There's more in our survey - from what solutions are best to how Americans make energy choices. We'll cover those in our next blog post.

Andy Beck is Executive Vice President of Makovsky's energy, manufacturing and sustainability practice, and general manager of Makovsky's Washington, D.C. office. Previously, Andy served as the Director of Public Affairs for the U.S. Department of Energy.

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Thank Andy for the Post!

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Recent Comments

Mark Silverstone's picture
Mark Silverstone on November 8, 2018

please see: http://fortune.com/2018/02/18/renewable-energy-us-power-mix/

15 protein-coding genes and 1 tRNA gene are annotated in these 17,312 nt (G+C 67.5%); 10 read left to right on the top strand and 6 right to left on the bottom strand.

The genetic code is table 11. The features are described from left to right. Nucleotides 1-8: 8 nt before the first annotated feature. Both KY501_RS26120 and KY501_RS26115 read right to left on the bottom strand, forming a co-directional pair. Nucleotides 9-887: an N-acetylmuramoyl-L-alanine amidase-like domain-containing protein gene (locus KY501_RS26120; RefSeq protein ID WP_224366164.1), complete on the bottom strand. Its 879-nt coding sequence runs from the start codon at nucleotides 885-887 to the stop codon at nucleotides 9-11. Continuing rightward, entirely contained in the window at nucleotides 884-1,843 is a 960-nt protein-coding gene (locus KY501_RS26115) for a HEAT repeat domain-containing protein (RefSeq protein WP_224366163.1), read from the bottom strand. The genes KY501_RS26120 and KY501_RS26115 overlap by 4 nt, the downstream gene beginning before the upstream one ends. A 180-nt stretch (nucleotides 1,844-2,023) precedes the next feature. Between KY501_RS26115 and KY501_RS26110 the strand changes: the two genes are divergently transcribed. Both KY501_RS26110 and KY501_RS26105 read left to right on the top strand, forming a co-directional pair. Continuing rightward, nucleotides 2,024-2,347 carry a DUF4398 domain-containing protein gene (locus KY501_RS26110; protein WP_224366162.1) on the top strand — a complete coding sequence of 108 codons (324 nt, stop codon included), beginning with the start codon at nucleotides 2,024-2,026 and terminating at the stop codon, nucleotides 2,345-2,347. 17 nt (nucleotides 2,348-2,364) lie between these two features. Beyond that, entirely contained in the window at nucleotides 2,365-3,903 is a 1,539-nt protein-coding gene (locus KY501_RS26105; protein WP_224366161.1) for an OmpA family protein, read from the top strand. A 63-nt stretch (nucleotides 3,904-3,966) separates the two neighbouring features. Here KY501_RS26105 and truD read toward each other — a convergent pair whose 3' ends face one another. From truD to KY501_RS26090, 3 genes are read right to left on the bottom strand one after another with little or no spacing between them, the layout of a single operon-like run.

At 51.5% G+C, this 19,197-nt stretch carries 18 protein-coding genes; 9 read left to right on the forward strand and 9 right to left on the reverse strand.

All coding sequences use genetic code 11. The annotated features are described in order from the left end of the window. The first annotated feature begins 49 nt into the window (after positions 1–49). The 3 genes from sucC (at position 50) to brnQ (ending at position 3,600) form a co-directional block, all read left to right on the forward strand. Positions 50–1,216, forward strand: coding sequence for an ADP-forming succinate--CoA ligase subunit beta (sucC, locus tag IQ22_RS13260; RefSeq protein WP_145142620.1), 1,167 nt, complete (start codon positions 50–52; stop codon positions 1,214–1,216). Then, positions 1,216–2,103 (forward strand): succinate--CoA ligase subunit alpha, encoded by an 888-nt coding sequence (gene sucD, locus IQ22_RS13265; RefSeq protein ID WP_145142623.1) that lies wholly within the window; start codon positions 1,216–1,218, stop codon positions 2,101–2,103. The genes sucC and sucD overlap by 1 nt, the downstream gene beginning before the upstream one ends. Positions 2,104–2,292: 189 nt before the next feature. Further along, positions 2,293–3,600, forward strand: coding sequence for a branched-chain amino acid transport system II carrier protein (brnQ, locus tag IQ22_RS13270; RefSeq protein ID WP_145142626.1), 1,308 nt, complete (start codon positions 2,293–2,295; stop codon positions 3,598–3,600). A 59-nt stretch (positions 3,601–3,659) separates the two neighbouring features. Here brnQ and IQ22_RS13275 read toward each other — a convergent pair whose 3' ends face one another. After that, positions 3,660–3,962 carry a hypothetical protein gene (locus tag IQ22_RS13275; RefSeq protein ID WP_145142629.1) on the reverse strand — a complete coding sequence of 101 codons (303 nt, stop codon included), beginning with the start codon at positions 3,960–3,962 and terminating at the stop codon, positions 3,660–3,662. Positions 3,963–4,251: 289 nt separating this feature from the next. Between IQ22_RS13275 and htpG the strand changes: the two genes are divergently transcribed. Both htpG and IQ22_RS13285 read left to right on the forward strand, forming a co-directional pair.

Nearly 20% of US energy is indeed from renewables. The author of the article did not include hydro.

From the article: "Eighteen percent of all electricity in the United States was produced by renewable sources in 2017, including solar, wind, and hydroelectric dams. That’s up from 15% in 2016, with the shift driven by new solar and wind projects, the end of droughts in the West, and a dip in the share of natural gas generation. Meanwhile, both greenhouse gas emissions from power generation and consumer spending on power declined.

It is incredible that your EIA data leaves out hydro, though most of the recent increase in renewables is from solar and wind.

Please do not insult the American people!

 

Bob Meinetz's picture
Bob Meinetz on November 8, 2018

Mark, only by considering 15.8% renewables as being "nearly 20%" could one interpret Fortune.com's estimate, plus the 2% you added on top, an accurate figure. Andy's article was posted "November 10, 2016", however, and quotes an article published 15 months later - so who knows what it's referencing? Let's look at current EIA data for 2017, which shows the following:

7.3% hydroelectric (including losses from pumped storage)